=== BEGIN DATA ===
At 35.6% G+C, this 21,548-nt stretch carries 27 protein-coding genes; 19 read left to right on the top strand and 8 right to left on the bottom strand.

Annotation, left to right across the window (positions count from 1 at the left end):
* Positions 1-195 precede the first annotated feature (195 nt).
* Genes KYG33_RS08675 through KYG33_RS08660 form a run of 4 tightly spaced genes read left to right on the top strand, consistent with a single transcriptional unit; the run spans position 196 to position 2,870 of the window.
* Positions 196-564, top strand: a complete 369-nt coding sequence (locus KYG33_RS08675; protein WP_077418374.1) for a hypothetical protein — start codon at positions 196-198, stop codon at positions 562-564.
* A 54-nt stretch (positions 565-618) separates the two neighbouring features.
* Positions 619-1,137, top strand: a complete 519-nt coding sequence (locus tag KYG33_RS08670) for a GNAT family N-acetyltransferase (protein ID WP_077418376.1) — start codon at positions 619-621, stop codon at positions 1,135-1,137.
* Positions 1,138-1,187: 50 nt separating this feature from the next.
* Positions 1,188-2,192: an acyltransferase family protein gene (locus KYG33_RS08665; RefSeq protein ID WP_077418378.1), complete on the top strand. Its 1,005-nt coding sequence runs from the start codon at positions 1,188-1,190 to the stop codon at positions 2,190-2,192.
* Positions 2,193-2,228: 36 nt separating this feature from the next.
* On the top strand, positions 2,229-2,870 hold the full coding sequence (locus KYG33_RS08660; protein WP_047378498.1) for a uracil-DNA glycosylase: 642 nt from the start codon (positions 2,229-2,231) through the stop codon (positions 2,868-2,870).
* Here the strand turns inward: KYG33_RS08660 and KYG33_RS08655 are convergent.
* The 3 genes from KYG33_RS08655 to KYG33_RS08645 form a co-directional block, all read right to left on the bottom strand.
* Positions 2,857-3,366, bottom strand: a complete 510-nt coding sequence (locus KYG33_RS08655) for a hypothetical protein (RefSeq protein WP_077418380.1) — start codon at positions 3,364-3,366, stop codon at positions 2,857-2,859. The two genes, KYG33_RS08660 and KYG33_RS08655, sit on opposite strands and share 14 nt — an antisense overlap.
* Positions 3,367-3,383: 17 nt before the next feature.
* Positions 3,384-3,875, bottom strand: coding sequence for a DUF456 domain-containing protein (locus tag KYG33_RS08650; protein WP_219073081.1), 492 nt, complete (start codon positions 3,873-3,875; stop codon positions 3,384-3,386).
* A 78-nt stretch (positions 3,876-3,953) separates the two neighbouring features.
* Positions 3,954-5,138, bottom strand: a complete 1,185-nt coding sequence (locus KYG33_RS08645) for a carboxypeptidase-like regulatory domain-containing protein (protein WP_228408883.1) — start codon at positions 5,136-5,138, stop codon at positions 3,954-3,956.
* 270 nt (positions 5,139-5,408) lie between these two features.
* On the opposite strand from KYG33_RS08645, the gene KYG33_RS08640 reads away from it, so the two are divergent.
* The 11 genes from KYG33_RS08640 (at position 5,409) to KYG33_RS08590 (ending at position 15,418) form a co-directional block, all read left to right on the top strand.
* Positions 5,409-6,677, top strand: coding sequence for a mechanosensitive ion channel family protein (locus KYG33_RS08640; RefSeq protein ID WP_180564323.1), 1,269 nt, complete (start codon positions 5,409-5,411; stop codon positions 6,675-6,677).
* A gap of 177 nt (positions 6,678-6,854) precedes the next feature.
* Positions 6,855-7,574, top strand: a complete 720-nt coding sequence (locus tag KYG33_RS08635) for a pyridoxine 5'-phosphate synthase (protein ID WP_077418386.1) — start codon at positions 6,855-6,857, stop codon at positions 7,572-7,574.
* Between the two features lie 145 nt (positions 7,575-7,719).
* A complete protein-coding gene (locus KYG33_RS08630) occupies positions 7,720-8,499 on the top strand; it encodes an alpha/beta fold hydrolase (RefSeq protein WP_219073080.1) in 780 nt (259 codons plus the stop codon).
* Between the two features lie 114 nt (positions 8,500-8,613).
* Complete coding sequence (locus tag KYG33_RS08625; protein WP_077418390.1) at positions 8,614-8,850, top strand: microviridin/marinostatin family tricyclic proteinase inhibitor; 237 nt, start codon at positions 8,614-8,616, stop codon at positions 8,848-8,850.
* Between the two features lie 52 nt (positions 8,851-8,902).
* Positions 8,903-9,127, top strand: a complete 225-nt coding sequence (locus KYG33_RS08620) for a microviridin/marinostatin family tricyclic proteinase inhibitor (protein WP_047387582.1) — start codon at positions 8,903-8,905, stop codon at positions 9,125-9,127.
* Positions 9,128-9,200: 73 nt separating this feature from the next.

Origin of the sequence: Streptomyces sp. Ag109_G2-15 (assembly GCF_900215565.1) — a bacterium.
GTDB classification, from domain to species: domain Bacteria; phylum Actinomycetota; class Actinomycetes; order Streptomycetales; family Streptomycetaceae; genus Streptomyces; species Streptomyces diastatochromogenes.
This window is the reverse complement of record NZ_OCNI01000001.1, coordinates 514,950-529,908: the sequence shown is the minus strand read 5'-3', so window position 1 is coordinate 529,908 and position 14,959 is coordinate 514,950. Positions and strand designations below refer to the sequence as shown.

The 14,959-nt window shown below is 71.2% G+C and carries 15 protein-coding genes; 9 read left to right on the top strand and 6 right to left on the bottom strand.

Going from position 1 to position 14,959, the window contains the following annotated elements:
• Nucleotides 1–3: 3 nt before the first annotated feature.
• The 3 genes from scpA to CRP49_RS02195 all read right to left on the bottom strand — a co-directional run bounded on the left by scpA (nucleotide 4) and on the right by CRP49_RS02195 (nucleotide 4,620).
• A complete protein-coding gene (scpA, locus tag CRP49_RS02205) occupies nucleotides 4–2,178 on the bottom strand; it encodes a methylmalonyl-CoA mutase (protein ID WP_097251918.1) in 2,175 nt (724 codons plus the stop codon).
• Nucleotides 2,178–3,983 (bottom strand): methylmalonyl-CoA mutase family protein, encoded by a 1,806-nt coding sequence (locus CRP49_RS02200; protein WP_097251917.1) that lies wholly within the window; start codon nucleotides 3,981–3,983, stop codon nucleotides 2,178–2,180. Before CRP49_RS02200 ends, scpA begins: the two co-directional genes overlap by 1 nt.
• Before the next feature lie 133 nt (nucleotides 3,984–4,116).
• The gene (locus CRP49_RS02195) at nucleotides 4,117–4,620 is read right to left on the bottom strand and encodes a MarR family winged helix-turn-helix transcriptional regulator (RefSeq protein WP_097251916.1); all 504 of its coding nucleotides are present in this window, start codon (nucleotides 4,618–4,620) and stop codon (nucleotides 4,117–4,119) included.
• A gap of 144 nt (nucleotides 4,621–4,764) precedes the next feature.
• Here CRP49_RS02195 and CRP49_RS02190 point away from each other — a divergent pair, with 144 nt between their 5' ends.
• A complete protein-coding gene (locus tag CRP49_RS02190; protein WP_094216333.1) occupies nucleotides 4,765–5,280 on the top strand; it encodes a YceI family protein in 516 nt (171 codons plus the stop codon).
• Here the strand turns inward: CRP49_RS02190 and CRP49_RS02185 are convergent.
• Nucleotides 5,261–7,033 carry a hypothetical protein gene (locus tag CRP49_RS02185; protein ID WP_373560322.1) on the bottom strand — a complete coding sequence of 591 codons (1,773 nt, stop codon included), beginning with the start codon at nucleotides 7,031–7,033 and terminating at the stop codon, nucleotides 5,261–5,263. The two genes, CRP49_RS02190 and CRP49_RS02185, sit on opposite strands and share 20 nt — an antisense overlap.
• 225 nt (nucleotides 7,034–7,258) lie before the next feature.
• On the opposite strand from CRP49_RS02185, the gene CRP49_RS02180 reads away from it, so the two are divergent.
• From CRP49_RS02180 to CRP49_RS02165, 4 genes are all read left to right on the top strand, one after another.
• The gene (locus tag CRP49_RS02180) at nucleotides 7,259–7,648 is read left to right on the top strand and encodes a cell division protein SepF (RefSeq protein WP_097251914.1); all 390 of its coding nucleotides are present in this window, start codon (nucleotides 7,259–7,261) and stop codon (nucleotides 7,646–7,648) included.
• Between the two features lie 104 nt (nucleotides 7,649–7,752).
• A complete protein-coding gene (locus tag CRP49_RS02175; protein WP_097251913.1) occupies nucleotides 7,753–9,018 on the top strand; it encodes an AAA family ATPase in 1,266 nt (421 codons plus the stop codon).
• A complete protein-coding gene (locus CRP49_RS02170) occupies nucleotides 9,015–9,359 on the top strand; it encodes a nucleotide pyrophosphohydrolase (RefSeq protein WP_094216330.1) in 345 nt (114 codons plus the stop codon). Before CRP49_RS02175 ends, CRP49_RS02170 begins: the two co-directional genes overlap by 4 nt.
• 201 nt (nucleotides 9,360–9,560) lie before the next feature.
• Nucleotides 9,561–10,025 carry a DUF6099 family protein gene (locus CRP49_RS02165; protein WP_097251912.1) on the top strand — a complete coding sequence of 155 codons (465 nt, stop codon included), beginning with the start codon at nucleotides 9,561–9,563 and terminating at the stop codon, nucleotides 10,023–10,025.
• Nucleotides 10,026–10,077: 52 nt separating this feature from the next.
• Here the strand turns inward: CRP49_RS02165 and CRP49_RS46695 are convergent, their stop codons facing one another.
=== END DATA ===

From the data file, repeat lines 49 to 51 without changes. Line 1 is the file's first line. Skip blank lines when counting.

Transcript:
• On the opposite strand from CRP49_RS02185, the gene CRP49_RS02180 reads away from it, so the two are divergent.
• From CRP49_RS02180 to CRP49_RS02165, 4 genes are all read left to right on the top strand, one after another.
• The gene (locus tag CRP49_RS02180) at nucleotides 7,259–7,648 is read left to right on the top strand and encodes a cell division protein SepF (RefSeq protein WP_097251914.1); all 390 of its coding nucleotides are present in this window, start codon (nucleotides 7,259–7,261) and stop codon (nucleotides 7,646–7,648) included.